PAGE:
Essay On The Impacts of Sir Robert Peel on American Policing Essay
Impacts of Sir Robert Peel on American Policing and its History
Sir Robert Peel is credited for drafting the Peelian Principles that led to the introduction of modern policing. In 1829, he successfully established an ethical police force, the Metropolitan Police Force, so as to reduce crime rates and enforce law and order in London. The idea of policing was an instant success, which prompted the formation of similar police forces across all cities in the United Kingdom. This paper evaluates the impact of Sir Robert Peel and the Peelian Principles on the history and development of the United States policing system.
Throughout the 1820s, Sir Robert Peel was deeply involved in codifying and advocating for an organized and controllable police force. Prior to the introduction of the Peelian Principles, law enforcement in both England and America had been left in the hands of the sheriffs, constables, watchmen and the general public. Hence, it was not only informal but unorganized. Previous attempts in the formation of an organized police force that was not bent on harassment of the general public had been made as early as 1215 through the Magna Carta. However, the rapid progress, made in urbanization due to industrialization, heavily weighed down on any semblance of law and order. Hence, there was a need to come up with a new strategy that would suit modern times.
There were several outstanding issues that both England and the United States faced in law enforcement. First, there was a need to recruit qualified and competent policemen. Secondly, the new law had to establish a uniform body so as to deal with official misconduct and apply penalties in cases, where the officer was found guilty. Thirdly, there was a need to control the police force through an independent body. This would eliminate bias since some constables enjoyed the backing of politicians or their seniors. Peel, having analyzed these issues, proposed comprehensive solutions, which he documented as the Peelian Principles.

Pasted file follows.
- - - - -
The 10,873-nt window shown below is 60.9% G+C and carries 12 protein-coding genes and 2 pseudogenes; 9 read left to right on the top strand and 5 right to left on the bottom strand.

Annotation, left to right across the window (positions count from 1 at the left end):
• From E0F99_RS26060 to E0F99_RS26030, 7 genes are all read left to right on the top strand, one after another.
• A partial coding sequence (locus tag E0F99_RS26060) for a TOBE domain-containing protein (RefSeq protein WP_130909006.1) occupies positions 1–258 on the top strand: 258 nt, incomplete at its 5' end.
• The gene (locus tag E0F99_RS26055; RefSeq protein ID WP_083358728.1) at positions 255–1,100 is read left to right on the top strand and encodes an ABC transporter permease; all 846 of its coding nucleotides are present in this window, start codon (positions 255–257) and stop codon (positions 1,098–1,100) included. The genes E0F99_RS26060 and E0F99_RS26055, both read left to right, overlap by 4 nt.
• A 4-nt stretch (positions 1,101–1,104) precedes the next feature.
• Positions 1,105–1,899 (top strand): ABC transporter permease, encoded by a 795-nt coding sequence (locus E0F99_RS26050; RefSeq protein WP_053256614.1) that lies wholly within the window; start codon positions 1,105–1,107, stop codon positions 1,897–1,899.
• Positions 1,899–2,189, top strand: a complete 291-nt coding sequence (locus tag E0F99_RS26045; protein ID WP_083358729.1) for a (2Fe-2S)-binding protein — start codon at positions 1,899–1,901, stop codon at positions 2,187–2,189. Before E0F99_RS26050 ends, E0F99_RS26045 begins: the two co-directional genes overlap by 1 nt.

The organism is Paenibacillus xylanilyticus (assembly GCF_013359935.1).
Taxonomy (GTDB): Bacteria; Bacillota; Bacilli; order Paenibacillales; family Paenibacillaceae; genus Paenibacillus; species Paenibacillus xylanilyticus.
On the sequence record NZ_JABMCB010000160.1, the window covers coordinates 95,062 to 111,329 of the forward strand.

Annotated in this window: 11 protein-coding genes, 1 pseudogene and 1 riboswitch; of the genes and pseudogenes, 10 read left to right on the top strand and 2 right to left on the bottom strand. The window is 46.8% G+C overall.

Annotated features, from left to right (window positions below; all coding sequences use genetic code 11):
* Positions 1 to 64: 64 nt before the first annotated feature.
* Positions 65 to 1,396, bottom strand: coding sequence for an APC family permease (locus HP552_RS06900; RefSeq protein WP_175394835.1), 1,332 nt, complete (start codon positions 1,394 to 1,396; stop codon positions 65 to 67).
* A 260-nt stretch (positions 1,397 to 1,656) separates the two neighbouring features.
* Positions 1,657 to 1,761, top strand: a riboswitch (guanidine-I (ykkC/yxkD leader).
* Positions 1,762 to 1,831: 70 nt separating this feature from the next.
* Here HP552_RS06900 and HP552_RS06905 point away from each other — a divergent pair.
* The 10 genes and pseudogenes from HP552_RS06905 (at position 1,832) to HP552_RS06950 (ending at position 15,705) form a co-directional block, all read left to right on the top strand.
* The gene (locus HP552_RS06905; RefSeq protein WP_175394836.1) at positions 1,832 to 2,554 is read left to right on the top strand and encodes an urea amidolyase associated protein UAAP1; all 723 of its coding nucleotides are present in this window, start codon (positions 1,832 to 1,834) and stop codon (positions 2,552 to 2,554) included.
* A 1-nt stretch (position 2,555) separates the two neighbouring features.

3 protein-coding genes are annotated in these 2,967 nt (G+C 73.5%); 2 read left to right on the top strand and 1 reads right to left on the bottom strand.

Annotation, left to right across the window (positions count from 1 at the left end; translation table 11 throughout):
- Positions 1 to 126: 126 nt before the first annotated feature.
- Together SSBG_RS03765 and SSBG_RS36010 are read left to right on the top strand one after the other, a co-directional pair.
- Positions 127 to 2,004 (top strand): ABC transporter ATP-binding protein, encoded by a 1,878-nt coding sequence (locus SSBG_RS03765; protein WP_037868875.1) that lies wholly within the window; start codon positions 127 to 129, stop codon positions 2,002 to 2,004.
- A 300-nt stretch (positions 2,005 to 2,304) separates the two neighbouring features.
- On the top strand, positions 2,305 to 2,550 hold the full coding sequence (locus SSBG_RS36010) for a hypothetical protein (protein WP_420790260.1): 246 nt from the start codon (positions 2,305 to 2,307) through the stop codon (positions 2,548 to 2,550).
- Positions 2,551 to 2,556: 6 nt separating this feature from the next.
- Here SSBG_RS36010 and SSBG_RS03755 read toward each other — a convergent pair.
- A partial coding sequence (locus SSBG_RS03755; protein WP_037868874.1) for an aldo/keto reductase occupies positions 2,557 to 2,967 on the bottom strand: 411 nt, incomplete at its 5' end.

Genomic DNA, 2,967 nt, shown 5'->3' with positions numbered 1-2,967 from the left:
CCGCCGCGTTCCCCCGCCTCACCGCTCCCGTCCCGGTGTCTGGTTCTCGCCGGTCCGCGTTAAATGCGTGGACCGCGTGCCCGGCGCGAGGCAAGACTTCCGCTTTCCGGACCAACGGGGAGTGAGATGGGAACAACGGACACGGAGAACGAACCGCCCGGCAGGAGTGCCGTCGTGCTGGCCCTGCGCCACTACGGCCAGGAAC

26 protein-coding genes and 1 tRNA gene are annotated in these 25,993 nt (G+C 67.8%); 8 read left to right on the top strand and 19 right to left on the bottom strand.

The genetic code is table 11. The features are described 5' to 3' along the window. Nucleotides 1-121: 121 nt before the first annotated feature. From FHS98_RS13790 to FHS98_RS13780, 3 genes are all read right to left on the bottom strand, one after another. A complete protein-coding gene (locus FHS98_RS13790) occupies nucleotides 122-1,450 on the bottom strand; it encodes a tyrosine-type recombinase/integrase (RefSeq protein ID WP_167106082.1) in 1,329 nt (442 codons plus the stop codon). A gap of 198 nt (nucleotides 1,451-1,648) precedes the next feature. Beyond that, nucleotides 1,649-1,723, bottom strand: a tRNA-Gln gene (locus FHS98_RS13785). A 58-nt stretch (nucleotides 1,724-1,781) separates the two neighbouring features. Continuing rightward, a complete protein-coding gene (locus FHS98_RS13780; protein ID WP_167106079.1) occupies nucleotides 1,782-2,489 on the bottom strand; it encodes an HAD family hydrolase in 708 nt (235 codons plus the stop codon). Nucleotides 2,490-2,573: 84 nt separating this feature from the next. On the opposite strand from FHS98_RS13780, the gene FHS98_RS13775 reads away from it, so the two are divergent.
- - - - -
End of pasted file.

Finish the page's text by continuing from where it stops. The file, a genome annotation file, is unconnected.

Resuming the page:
Sir Robert Peel’s strategy involved nine principles. So as to clinically evaluate the relationship between these principles and the modern police force, there is a need to analyze the intention of these principles. The first principle sought to prevent rampant crime and disorder. The second principle suggests that an effective police force must enjoy the approval and acceptance of the public. The third principle seeks both the policemen’s and public’s co-operation and willingness to obey the laid down laws so as to win each other’s respect. The fourth principle stipulates that the increased use of force leads to lower degrees of co-operation. The fifth principle points out that the police force can only win the public’s favor by being impartial and treating all members of the society as equals despite their wealth or background. The sixth principle declares that the police force should result to the use of force only after exhausting all other means so as to obtain the public’s compliance. The seventh principle reiterates that the police force constitutes of members of the public, who are under obligation to safeguard the welfare and interests of the public. The eighth principle states that the police force is charged with the responsibility of enforcing already formulated laws and should, therefore, not impose any punishment whatsoever. Last but not least, the police force would only be deemed as successful due to the absence or reduction of crime and disorder and not through police activity (Johnson & Wolfe 2003).